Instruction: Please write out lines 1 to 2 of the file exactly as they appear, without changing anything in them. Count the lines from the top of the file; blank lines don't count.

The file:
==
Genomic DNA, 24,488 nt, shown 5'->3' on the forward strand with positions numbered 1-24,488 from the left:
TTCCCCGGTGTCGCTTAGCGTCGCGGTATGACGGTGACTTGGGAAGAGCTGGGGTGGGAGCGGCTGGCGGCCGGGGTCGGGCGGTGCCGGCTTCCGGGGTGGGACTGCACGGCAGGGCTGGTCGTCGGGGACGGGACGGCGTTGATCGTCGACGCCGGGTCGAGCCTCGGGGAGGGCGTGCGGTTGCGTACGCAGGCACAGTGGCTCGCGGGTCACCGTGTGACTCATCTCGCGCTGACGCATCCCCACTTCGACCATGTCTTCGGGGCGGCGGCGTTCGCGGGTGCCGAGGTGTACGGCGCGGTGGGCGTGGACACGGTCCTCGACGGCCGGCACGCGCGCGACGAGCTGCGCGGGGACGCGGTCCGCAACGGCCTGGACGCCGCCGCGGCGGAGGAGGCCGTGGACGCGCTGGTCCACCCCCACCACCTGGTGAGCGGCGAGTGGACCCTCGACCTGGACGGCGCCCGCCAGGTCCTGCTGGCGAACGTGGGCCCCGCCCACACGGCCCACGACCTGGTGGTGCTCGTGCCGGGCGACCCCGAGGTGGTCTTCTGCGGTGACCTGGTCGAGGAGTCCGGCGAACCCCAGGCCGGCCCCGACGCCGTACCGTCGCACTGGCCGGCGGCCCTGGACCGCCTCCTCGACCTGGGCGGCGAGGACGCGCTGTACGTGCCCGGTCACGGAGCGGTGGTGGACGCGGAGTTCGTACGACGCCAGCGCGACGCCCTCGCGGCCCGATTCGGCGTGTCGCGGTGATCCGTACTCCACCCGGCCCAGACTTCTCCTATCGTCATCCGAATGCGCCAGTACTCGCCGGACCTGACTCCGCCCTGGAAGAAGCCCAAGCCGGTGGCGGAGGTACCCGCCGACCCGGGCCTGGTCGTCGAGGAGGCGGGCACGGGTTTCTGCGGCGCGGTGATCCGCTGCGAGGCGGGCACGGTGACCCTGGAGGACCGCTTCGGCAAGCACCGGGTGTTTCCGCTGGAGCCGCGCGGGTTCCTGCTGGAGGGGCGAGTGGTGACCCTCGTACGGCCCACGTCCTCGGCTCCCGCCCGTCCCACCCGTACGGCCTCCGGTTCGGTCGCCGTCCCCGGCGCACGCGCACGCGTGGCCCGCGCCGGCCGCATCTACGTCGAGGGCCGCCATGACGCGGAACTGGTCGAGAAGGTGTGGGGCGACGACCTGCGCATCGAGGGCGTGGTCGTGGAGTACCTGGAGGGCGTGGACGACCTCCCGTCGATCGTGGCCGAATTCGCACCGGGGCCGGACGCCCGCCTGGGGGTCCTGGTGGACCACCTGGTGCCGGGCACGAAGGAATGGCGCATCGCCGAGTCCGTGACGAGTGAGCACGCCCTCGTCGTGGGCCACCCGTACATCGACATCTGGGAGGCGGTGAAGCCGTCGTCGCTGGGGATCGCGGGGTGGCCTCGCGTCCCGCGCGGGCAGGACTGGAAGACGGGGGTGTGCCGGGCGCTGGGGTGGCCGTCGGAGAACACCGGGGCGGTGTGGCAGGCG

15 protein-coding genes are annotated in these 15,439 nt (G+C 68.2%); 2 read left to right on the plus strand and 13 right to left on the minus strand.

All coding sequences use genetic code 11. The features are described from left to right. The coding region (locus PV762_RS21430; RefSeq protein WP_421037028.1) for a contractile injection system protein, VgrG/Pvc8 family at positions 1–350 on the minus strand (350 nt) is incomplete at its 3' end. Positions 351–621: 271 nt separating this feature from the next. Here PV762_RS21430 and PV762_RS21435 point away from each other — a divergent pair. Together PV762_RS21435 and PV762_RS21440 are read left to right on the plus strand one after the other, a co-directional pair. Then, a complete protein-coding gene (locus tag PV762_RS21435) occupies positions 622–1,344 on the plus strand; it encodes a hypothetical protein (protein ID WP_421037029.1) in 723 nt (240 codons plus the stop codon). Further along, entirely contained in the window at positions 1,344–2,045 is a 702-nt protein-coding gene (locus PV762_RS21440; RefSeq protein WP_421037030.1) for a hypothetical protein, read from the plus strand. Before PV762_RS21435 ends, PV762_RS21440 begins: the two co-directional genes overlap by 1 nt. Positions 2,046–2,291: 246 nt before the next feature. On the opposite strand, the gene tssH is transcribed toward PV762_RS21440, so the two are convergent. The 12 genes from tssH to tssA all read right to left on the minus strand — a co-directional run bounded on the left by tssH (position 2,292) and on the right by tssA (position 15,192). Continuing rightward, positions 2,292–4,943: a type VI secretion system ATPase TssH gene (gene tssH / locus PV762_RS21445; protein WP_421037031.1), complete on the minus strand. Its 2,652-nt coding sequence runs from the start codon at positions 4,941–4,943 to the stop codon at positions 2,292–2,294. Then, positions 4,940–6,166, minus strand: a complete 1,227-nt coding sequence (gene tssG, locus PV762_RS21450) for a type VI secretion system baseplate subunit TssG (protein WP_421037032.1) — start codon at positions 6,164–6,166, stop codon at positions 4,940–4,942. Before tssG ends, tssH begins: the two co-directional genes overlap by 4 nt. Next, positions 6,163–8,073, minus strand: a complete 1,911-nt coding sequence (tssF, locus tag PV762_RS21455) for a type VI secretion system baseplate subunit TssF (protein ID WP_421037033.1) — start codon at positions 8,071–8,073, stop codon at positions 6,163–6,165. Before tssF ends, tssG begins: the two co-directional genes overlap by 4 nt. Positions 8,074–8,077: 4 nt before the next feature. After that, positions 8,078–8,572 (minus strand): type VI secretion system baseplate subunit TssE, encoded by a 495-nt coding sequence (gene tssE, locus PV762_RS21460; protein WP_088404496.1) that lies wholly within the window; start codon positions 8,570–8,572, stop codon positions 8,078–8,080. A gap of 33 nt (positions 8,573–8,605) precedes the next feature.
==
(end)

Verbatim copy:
Genomic DNA, 24,488 nt, shown 5'->3' on the forward strand with positions numbered 1-24,488 from the left:
TTCCCCGGTGTCGCTTAGCGTCGCGGTATGACGGTGACTTGGGAAGAGCTGGGGTGGGAGCGGCTGGCGGCCGGGGTCGGGCGGTGCCGGCTTCCGGGGTGGGACTGCACGGCAGGGCTGGTCGTCGGGGACGGGACGGCGTTGATCGTCGACGCCGGGTCGAGCCTCGGGGAGGGCGTGCGGTTGCGTACGCAGGCACAGTGGCTCGCGGGTCACCGTGTGACTCATCTCGCGCTGACGCATCCCCACTTCGACCATGTCTTCGGGGCGGCGGCGTTCGCGGGTGCCGAGGTGTACGGCGCGGTGGGCGTGGACACGGTCCTCGACGGCCGGCACGCGCGCGACGAGCTGCGCGGGGACGCGGTCCGCAACGGCCTGGACGCCGCCGCGGCGGAGGAGGCCGTGGACGCGCTGGTCCACCCCCACCACCTGGTGAGCGGCGAGTGGACCCTCGACCTGGACGGCGCCCGCCAGGTCCTGCTGGCGAACGTGGGCCCCGCCCACACGGCCCACGACCTGGTGGTGCTCGTGCCGGGCGACCCCGAGGTGGTCTTCTGCGGTGACCTGGTCGAGGAGTCCGGCGAACCCCAGGCCGGCCCCGACGCCGTACCGTCGCACTGGCCGGCGGCCCTGGACCGCCTCCTCGACCTGGGCGGCGAGGACGCGCTGTACGTGCCCGGTCACGGAGCGGTGGTGGACGCGGAGTTCGTACGACGCCAGCGCGACGCCCTCGCGGCCCGATTCGGCGTGTCGCGGTGATCCGTACTCCACCCGGCCCAGACTTCTCCTATCGTCATCCGAATGCGCCAGTACTCGCCGGACCTGACTCCGCCCTGGAAGAAGCCCAAGCCGGTGGCGGAGGTACCCGCCGACCCGGGCCTGGTCGTCGAGGAGGCGGGCACGGGTTTCTGCGGCGCGGTGATCCGCTGCGAGGCGGGCACGGTGACCCTGGAGGACCGCTTCGGCAAGCACCGGGTGTTTCCGCTGGAGCCGCGCGGGTTCCTGCTGGAGGGGCGAGTGGTGACCCTCGTACGGCCCACGTCCTCGGCTCCCGCCCGTCCCACCCGTACGGCCTCCGGTTCGGTCGCCGTCCCCGGCGCACGCGCACGCGTGGCCCGCGCCGGCCGCATCTACGTCGAGGGCCGCCATGACGCGGAACTGGTCGAGAAGGTGTGGGGCGACGACCTGCGCATCGAGGGCGTGGTCGTGGAGTACCTGGAGGGCGTGGACGACCTCCCGTCGATCGTGGCCGAATTCGCACCGGGGCCGGACGCCCGCCTGGGGGTCCTGGTGGACCACCTGGTGCCGGGCACGAAGGAATGGCGCATCGCCGAGTCCGTGACGAGTGAGCACGCCCTCGTCGTGGGCCACCCGTACATCGACATCTGGGAGGCGGTGAAGCCGTCGTCGCTGGGGATCGCGGGGTGGCCTCGCGTCCCGCGCGGGCAGGACTGGAAGACGGGGGTGTGCCGGGCGCTGGGGTGGCCGTCGGAGAACACCGGGGCGGTGTGGCAGGCG